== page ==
It began with “Yoshi the Fish” (pictured) on Malpe Beach, Mangaluru, India. The sculpture was spotted on social media by management of a holiday resort in Bali, who thought it an excellent idea, and they replicated it on their site with a fish named “Goby”
“The piece is called God. “The creation process comes with struggles, failures, frustration and contentment, in the joy of craftsmanship. There is a sensuous hedonism in paint textures, in carving perfumed wood, in the application of glazes. It becomes relevant to me on consideration of the audience. I really must have something to convey. As time has progressed my work has become more concerned with the human condition and the connection of this expression with the viewer. I offer up an idea/concept/ metaphor or placebo for them to engage with. Perhaps they will appreciate the superficial visual” Steve Marr.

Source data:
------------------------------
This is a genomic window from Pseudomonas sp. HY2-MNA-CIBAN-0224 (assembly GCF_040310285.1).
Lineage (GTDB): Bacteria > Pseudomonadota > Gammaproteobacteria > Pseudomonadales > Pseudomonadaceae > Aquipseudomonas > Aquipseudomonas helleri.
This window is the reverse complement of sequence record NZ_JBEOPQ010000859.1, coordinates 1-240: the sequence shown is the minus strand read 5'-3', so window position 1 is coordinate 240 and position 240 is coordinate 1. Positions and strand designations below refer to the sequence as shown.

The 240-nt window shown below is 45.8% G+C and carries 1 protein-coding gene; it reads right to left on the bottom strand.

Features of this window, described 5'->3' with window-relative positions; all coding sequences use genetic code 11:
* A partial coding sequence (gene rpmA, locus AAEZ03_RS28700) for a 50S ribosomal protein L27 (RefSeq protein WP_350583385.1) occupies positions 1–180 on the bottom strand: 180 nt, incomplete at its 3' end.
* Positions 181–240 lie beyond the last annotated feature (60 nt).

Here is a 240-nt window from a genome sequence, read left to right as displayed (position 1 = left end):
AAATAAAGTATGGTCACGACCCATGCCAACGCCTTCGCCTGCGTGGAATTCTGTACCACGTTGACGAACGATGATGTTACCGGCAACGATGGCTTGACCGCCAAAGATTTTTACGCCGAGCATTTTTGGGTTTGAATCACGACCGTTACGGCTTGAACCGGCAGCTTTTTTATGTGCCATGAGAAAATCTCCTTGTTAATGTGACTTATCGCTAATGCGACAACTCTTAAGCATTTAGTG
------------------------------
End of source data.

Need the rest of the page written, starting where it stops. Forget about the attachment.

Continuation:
Kentaro Yoshida was born and raised in the fishing village of Toyama, Japan. In 2004, aged 18, he moved to Australia to learn English, how to surf and eventually design at the University of Technology Sydney.
His pastel-toned, hand-painted murals grace the walls of the AGNSW entrance court during the exhibition Japan supernatural. Kentaro Yoshida's parade of monstrous Yokai characters come to life with when viewing it via the Artivive app. Watch a short video of the artwork come to life here https://www.facebook.com/watch/?v=737019513454674
New York City encourages its residents to sponsor small parks. This shot of the first blooms signaling spring is from the Sheridan Square Viewing Garden in Greenwich Village. The land was originally a small parking lot for motorcycles. Then a group of residents petitioned for the establishment of a garden in that small space. Once permission was granted, they planted it and maintain it to this day.